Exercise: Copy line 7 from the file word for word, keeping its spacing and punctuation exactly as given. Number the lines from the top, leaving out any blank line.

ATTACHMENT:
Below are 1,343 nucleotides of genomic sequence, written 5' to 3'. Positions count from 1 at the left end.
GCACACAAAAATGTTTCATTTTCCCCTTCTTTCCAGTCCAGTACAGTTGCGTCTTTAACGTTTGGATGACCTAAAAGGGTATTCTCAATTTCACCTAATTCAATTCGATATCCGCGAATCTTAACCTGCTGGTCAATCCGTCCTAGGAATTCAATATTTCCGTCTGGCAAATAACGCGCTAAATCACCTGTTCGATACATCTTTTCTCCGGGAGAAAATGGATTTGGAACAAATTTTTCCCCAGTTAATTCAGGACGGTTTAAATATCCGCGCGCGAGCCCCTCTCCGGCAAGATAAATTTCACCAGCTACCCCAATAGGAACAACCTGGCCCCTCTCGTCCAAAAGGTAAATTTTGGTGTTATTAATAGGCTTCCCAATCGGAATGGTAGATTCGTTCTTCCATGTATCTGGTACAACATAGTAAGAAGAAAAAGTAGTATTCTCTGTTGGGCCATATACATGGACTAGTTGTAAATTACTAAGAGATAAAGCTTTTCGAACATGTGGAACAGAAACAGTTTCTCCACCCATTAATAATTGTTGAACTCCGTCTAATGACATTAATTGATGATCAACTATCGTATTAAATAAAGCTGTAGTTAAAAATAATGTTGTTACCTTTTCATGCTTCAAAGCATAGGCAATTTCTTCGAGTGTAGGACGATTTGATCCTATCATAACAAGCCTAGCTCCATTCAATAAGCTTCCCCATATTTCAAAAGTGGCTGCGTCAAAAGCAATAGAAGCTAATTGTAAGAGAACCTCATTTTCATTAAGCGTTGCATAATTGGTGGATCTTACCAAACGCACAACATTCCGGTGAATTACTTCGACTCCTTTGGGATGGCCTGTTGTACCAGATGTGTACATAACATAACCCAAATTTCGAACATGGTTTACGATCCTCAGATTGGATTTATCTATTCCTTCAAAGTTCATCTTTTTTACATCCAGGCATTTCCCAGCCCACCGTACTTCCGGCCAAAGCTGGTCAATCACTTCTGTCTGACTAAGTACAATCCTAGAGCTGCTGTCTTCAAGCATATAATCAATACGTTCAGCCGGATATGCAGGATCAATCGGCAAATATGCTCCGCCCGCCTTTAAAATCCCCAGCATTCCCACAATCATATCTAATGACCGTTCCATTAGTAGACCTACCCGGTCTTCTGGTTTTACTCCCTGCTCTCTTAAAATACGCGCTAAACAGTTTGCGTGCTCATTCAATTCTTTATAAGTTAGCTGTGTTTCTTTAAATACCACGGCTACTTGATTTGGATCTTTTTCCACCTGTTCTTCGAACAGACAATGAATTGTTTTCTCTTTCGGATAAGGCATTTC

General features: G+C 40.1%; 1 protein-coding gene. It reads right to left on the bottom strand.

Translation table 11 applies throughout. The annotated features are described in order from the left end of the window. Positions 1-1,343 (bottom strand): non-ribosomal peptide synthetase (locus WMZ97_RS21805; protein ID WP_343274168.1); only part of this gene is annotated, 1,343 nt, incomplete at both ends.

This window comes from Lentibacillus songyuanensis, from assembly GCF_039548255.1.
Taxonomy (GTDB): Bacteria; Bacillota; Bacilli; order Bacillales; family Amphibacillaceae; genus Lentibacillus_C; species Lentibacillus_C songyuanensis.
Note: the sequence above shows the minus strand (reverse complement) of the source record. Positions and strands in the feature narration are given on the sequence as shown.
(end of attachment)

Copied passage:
Note: the sequence above shows the minus strand (reverse complement) of the source record. Positions and strands in the feature narration are given on the sequence as shown.